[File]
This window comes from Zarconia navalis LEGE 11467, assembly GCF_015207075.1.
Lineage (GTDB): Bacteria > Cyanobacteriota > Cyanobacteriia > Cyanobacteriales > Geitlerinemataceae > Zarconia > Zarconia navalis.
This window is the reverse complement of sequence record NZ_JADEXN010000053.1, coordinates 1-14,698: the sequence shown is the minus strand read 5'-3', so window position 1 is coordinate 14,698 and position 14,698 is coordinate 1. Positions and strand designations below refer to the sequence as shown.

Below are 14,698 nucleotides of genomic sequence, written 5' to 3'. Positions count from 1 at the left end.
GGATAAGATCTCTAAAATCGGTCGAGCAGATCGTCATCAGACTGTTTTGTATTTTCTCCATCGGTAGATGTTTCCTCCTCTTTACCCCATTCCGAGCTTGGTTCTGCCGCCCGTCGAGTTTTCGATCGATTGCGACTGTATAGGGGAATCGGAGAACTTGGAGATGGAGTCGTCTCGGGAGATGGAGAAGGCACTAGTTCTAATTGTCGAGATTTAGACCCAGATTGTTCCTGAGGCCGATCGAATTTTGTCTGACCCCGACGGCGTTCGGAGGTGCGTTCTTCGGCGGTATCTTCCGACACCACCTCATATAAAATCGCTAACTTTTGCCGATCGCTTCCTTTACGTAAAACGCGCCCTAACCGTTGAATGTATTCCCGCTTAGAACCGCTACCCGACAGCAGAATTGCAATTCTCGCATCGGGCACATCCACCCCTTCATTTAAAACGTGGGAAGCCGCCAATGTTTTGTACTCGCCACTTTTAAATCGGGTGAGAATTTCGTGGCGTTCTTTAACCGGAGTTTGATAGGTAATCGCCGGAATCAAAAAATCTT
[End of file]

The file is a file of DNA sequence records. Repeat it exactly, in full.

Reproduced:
This window comes from Zarconia navalis LEGE 11467, assembly GCF_015207075.1.
Lineage (GTDB): Bacteria > Cyanobacteriota > Cyanobacteriia > Cyanobacteriales > Geitlerinemataceae > Zarconia > Zarconia navalis.
This window is the reverse complement of sequence record NZ_JADEXN010000053.1, coordinates 1-14,698: the sequence shown is the minus strand read 5'-3', so window position 1 is coordinate 14,698 and position 14,698 is coordinate 1. Positions and strand designations below refer to the sequence as shown.

Below are 14,698 nucleotides of genomic sequence, written 5' to 3'. Positions count from 1 at the left end.
GGATAAGATCTCTAAAATCGGTCGAGCAGATCGTCATCAGACTGTTTTGTATTTTCTCCATCGGTAGATGTTTCCTCCTCTTTACCCCATTCCGAGCTTGGTTCTGCCGCCCGTCGAGTTTTCGATCGATTGCGACTGTATAGGGGAATCGGAGAACTTGGAGATGGAGTCGTCTCGGGAGATGGAGAAGGCACTAGTTCTAATTGTCGAGATTTAGACCCAGATTGTTCCTGAGGCCGATCGAATTTTGTCTGACCCCGACGGCGTTCGGAGGTGCGTTCTTCGGCGGTATCTTCCGACACCACCTCATATAAAATCGCTAACTTTTGCCGATCGCTTCCTTTACGTAAAACGCGCCCTAACCGTTGAATGTATTCCCGCTTAGAACCGCTACCCGACAGCAGAATTGCAATTCTCGCATCGGGCACATCCACCCCTTCATTTAAAACGTGGGAAGCCGCCAATGTTTTGTACTCGCCACTTTTAAATCGGGTGAGAATTTCGTGGCGTTCTTTAACCGGAGTTTGATAGGTAATCGCCGGAATCAAAAAATCTT